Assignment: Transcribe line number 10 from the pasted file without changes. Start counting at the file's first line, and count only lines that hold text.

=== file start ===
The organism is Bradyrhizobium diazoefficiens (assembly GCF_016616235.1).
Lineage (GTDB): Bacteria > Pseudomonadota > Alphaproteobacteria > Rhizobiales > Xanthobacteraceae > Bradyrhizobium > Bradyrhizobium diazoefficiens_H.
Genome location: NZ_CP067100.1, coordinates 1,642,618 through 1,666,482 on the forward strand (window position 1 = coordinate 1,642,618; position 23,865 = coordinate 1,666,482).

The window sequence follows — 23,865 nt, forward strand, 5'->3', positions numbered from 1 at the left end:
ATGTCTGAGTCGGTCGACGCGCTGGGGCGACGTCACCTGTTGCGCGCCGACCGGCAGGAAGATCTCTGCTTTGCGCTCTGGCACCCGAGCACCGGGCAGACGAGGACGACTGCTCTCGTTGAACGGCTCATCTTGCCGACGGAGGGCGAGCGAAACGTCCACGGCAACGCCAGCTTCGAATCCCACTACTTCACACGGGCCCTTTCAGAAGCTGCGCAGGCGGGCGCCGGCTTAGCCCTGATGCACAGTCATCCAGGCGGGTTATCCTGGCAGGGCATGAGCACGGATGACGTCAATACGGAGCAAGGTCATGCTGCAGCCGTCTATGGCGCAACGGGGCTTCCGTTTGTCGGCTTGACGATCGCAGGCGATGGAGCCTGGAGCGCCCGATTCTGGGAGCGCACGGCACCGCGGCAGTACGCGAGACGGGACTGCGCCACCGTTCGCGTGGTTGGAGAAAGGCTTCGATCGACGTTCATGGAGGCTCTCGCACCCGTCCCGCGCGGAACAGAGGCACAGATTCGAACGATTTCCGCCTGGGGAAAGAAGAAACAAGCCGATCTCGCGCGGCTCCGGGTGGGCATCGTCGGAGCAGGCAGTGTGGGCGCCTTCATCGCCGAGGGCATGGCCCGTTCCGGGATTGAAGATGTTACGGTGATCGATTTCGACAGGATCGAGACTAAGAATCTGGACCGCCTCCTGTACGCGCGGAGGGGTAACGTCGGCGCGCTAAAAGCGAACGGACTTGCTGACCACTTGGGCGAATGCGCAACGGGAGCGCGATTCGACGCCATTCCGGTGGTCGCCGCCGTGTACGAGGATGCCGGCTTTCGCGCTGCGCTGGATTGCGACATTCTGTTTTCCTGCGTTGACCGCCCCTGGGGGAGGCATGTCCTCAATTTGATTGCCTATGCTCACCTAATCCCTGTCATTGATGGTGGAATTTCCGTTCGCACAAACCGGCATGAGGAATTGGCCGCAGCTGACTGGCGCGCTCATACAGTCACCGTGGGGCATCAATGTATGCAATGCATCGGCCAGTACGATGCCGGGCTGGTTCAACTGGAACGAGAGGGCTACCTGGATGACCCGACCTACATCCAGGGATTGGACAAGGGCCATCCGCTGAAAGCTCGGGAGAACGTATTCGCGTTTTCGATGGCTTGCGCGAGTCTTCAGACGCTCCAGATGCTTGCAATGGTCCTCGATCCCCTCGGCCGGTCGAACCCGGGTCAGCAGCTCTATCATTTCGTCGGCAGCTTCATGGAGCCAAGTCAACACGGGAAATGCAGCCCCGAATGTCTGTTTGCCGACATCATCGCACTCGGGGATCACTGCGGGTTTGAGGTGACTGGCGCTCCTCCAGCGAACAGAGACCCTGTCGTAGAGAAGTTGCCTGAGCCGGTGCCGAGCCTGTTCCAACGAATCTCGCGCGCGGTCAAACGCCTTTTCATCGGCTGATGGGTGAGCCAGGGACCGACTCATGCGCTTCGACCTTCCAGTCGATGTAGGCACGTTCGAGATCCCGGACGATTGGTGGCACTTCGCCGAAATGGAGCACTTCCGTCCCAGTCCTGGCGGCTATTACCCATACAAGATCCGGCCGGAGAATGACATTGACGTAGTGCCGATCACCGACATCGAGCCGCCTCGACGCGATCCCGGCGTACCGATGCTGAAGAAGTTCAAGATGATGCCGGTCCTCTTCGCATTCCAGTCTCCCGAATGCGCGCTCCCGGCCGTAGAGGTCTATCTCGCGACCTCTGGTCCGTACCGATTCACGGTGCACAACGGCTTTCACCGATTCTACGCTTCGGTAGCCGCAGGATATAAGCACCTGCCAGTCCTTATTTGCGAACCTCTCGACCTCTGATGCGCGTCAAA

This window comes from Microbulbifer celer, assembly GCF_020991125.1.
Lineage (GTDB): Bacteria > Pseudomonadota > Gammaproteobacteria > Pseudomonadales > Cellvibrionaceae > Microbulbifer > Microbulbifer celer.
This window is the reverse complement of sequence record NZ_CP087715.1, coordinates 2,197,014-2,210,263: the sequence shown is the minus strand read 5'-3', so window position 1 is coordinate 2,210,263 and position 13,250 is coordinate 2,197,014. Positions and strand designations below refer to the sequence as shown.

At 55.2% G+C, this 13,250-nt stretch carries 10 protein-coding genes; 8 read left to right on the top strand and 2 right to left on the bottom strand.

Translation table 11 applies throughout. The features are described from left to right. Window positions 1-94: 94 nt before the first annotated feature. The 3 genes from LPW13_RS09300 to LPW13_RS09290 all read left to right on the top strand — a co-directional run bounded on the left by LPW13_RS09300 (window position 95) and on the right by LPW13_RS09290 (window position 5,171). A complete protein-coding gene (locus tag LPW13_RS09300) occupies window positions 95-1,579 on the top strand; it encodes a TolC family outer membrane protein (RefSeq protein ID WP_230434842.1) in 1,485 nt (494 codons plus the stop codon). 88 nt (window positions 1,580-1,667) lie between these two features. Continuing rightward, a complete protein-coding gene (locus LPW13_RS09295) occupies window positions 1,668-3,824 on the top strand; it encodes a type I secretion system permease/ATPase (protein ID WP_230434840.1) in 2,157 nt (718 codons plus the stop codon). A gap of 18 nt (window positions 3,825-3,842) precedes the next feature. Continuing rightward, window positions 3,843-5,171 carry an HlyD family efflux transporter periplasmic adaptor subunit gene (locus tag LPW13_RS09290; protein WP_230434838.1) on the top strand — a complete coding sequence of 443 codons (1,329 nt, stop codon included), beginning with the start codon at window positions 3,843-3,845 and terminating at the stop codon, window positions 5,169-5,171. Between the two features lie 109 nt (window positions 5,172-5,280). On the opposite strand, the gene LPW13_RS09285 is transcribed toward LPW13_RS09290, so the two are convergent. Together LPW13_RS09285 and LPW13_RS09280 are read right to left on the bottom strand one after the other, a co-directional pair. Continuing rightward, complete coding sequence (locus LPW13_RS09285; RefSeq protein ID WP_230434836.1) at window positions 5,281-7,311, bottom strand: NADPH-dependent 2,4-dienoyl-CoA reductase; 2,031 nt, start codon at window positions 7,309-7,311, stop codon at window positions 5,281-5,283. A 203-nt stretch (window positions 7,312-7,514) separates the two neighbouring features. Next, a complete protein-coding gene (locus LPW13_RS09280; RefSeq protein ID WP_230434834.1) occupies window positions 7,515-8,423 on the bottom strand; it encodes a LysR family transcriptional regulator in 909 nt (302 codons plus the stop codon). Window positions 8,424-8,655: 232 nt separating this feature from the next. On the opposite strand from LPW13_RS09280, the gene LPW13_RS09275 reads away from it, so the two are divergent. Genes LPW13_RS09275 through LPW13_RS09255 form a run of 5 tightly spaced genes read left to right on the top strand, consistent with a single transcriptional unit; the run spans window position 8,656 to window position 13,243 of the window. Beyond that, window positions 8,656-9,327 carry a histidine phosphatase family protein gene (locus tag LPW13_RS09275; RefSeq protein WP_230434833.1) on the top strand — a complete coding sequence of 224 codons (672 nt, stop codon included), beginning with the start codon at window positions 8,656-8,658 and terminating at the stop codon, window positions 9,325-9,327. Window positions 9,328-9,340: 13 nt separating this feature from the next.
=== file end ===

Translation table 11 applies throughout. The features are described from left to right. Window positions 1-94: 94 nt before the first annotated feature. The 3 genes from LPW13_RS09300 to LPW13_RS09290 all read left to right on the top strand — a co-directional run bounded on the left by LPW13_RS09300 (window position 95) and on the right by LPW13_RS09290 (window position 5,171). A complete protein-coding gene (locus tag LPW13_RS09300) occupies window positions 95-1,579 on the top strand; it encodes a TolC family outer membrane protein (RefSeq protein ID WP_230434842.1) in 1,485 nt (494 codons plus the stop codon). 88 nt (window positions 1,580-1,667) lie between these two features. Continuing rightward, a complete protein-coding gene (locus LPW13_RS09295) occupies window positions 1,668-3,824 on the top strand; it encodes a type I secretion system permease/ATPase (protein ID WP_230434840.1) in 2,157 nt (718 codons plus the stop codon). A gap of 18 nt (window positions 3,825-3,842) precedes the next feature. Continuing rightward, window positions 3,843-5,171 carry an HlyD family efflux transporter periplasmic adaptor subunit gene (locus tag LPW13_RS09290; protein WP_230434838.1) on the top strand — a complete coding sequence of 443 codons (1,329 nt, stop codon included), beginning with the start codon at window positions 3,843-3,845 and terminating at the stop codon, window positions 5,169-5,171. Between the two features lie 109 nt (window positions 5,172-5,280). On the opposite strand, the gene LPW13_RS09285 is transcribed toward LPW13_RS09290, so the two are convergent. Together LPW13_RS09285 and LPW13_RS09280 are read right to left on the bottom strand one after the other, a co-directional pair. Continuing rightward, complete coding sequence (locus LPW13_RS09285; RefSeq protein ID WP_230434836.1) at window positions 5,281-7,311, bottom strand: NADPH-dependent 2,4-dienoyl-CoA reductase; 2,031 nt, start codon at window positions 7,309-7,311, stop codon at window positions 5,281-5,283. A 203-nt stretch (window positions 7,312-7,514) separates the two neighbouring features. Next, a complete protein-coding gene (locus LPW13_RS09280; RefSeq protein ID WP_230434834.1) occupies window positions 7,515-8,423 on the bottom strand; it encodes a LysR family transcriptional regulator in 909 nt (302 codons plus the stop codon). Window positions 8,424-8,655: 232 nt separating this feature from the next. On the opposite strand from LPW13_RS09280, the gene LPW13_RS09275 reads away from it, so the two are divergent. Genes LPW13_RS09275 through LPW13_RS09255 form a run of 5 tightly spaced genes read left to right on the top strand, consistent with a single transcriptional unit; the run spans window position 8,656 to window position 13,243 of the window. Beyond that, window positions 8,656-9,327 carry a histidine phosphatase family protein gene (locus tag LPW13_RS09275; RefSeq protein WP_230434833.1) on the top strand — a complete coding sequence of 224 codons (672 nt, stop codon included), beginning with the start codon at window positions 8,656-8,658 and terminating at the stop codon, window positions 9,325-9,327. Window positions 9,328-9,340: 13 nt separating this feature from the next.